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RISK AND REWARD: Wolverhampton Council on course for record breaking PHV licensing year

Updated: Jan 8, 2023


Image credit: @bexleytaxi (Twitter)

City of Wolverhampton Council (CWC) licensing chiefs have warned there is a risk that their licensing service could over-expand, due to the ‘impossible’ job of judging when demand for new licences will plateau after a record breaking year.


Since demand for minicab services bounced back after the final coronavirus restrictions were lifted, the council have revealed that they are on course to expand their pool of licensed drivers by an astonishing 10,000 in 2022-23.

The comments form part of a CWC update on Private Hire Vehicle (PHV) licensing growth which will be discussed at a Regulatory Committee meeting on 11 January.

It has been recommended that the council continues its ongoing approach to meeting the demand for private hire driver licences despite the risks attached to the growth.


According to the report, excluding London, the largest increase on record is 5,051 drivers for 2018-19, which was Wolverhampton. This is likely to be broken by Wolverhampton again this financial year; as of 15 December 2022, Wolverhampton has 26,745 drivers, an increase of 7,428.


Assuming numbers of drivers have increased to pre-pandemic levels, the Council’s share of PHV drivers (excluding London) is currently 21.6%, up from 17% in 2021-22. However, given that there are three more months, it is likely that the increase will approach 10,000, which is double the previous largest increase in a single year.

Wolverhampton officials have blamed other local authorities for pushing out of area applicants their way due to higher licensing fees and slower processing times.

Greg Bickerdike, City of Wolverhampton Council Licensing Manager, said in the report (1): “Because of the shortage of drivers, Wolverhampton has been inundated with applications from across the country, in part due to slow processing times and high fees in their home authority. This has created a backlog of applications.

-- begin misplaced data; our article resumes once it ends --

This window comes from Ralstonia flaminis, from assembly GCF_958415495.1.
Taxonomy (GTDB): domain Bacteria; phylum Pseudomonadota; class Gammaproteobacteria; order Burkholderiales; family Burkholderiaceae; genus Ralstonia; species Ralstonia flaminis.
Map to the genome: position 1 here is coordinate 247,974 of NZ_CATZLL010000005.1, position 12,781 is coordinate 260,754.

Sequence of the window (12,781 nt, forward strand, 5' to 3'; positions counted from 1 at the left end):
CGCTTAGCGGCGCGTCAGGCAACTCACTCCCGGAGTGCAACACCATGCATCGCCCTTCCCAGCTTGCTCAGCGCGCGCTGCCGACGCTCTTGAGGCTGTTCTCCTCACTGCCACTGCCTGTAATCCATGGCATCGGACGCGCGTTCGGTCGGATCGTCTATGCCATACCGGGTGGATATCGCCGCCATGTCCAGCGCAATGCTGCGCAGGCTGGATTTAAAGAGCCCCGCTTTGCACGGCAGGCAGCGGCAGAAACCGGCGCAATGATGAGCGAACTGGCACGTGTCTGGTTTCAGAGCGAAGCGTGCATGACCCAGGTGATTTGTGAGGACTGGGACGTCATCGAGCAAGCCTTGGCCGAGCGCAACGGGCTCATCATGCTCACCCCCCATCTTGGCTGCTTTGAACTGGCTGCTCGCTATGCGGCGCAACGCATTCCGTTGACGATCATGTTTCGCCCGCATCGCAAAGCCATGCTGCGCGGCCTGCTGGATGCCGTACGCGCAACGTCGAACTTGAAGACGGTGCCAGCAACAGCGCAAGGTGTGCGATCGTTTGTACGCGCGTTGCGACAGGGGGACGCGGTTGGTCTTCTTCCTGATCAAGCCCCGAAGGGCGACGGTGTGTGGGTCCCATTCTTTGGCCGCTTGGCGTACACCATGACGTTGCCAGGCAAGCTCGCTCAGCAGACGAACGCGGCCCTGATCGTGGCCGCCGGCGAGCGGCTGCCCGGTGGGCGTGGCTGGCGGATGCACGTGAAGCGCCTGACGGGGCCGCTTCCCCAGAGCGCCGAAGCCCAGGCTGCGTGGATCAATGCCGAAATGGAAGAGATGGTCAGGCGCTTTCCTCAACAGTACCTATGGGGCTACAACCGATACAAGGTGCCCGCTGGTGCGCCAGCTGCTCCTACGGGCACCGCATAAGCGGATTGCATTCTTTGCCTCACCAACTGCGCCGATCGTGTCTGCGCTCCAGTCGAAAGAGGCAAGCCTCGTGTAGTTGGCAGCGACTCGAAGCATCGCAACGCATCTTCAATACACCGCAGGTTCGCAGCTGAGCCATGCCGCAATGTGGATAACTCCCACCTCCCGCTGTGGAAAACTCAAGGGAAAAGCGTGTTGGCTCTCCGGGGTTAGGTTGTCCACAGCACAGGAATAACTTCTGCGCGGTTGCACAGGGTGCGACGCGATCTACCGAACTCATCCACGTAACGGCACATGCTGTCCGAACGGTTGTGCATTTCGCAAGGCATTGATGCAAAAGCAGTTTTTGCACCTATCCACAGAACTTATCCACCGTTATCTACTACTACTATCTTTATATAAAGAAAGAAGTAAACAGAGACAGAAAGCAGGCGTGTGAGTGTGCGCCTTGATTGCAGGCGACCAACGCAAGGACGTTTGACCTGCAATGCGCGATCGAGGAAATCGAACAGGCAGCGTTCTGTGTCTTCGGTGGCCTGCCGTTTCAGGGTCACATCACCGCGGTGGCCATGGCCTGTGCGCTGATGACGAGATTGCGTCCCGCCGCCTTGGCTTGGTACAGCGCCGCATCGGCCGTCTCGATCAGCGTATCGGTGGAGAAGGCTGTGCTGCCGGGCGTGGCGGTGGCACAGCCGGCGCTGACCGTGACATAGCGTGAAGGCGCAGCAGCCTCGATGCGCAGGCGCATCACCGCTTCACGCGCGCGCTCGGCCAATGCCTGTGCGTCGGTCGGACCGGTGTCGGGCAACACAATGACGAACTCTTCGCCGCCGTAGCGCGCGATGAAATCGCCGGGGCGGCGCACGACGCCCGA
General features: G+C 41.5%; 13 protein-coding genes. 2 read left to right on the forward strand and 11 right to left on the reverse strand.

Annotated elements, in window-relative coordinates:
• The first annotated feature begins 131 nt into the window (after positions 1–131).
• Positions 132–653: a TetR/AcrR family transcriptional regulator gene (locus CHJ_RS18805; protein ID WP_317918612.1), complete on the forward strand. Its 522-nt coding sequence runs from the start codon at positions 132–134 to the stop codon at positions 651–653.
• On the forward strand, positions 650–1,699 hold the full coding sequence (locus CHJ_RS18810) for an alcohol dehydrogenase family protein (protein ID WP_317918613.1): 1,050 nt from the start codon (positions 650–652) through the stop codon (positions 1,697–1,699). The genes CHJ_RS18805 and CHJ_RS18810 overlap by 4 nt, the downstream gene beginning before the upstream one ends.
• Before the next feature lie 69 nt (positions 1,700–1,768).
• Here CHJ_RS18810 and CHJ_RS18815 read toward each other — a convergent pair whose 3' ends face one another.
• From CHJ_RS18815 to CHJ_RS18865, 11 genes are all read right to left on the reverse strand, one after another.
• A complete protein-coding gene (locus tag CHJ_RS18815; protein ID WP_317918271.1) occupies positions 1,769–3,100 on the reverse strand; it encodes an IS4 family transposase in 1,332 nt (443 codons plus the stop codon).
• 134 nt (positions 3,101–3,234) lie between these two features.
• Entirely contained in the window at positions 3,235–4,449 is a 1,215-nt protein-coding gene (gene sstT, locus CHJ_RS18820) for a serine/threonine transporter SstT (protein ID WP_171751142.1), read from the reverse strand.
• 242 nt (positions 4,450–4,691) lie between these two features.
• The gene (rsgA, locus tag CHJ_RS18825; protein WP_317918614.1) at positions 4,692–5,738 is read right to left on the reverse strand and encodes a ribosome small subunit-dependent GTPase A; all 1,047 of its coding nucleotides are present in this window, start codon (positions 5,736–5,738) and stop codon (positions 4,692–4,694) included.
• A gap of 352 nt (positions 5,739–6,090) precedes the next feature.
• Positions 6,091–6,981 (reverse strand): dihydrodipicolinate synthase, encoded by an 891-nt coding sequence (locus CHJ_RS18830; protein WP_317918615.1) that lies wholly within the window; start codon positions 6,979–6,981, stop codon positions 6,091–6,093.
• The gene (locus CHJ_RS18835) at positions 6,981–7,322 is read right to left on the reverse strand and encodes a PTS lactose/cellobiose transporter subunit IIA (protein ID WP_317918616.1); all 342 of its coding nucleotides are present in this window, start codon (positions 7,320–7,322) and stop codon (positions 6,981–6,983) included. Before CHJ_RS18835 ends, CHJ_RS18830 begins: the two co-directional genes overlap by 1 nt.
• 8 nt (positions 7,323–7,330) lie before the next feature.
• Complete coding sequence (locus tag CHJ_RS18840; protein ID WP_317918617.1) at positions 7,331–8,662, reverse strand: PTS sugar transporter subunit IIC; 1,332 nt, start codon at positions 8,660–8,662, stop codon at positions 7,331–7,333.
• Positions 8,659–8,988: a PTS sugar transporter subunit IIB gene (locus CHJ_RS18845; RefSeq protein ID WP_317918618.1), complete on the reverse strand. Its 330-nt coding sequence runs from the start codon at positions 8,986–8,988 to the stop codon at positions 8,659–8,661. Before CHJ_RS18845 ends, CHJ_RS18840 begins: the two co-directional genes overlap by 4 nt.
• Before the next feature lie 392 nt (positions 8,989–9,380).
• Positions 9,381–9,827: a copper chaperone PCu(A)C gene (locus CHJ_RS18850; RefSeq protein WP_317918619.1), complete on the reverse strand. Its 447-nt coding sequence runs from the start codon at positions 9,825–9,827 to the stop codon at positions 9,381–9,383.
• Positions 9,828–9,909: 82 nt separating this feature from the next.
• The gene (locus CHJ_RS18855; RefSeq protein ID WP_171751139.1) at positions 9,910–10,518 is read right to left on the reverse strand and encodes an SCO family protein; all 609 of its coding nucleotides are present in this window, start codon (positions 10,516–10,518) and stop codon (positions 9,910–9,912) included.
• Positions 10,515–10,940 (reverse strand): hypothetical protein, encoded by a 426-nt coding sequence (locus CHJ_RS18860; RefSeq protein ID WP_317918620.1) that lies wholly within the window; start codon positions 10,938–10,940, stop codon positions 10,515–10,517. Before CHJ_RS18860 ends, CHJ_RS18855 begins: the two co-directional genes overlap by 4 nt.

“The service is struggling to meet demand. As of 15 December 2022, there are 2,634 applications in the queue, which is approximately a two month wait. There are currently 1,924 applications which have been processed but are awaiting information from the applicant. There are 927 drivers who are awaiting a hearing to determine their application.”


The report added: “Excluding London, Wolverhampton’s projected growth in drivers this financial year is greater than the growth of all other English licensing authorities combined over any of the last five years.


“The Council must cautiously grow the service to meet demand and compliance needs, by balancing the risks of overemployment with poor customer service by a short-staffed service.

“The Council has recruited 20 employees into the service this year, to meet this demand. More licensees also leads to more compliance work and more licence reviews, which requires appropriately trained decision makers.

“There is a risk that the service will over-expand, as it is impossible to judge when the demand for new licences will plateau.


“Due to the cost-of-living crisis, there is likely to be an increase in applications from those who are concerned about job security and wish to obtain a licence as a hedge against redundancy.


“There is currently a queue of 5,000 for the driver training programme. This is approximately five months work, including the current two-month backlog. However, there is a risk that as the backlog reduces, demand increases proportionally due to the short waiting times for processing. Once the backlog is cleared, correct and complete applications will be issued for collection the next working day.


“To mitigate the risk of over recruitment and potential redundancies, the Council will continue to use agency resource to eliminate the backlog of applications. Agency resources are trained to the same high standard as full time employees, no short cuts are taken. Public safety remains of paramount importance.”


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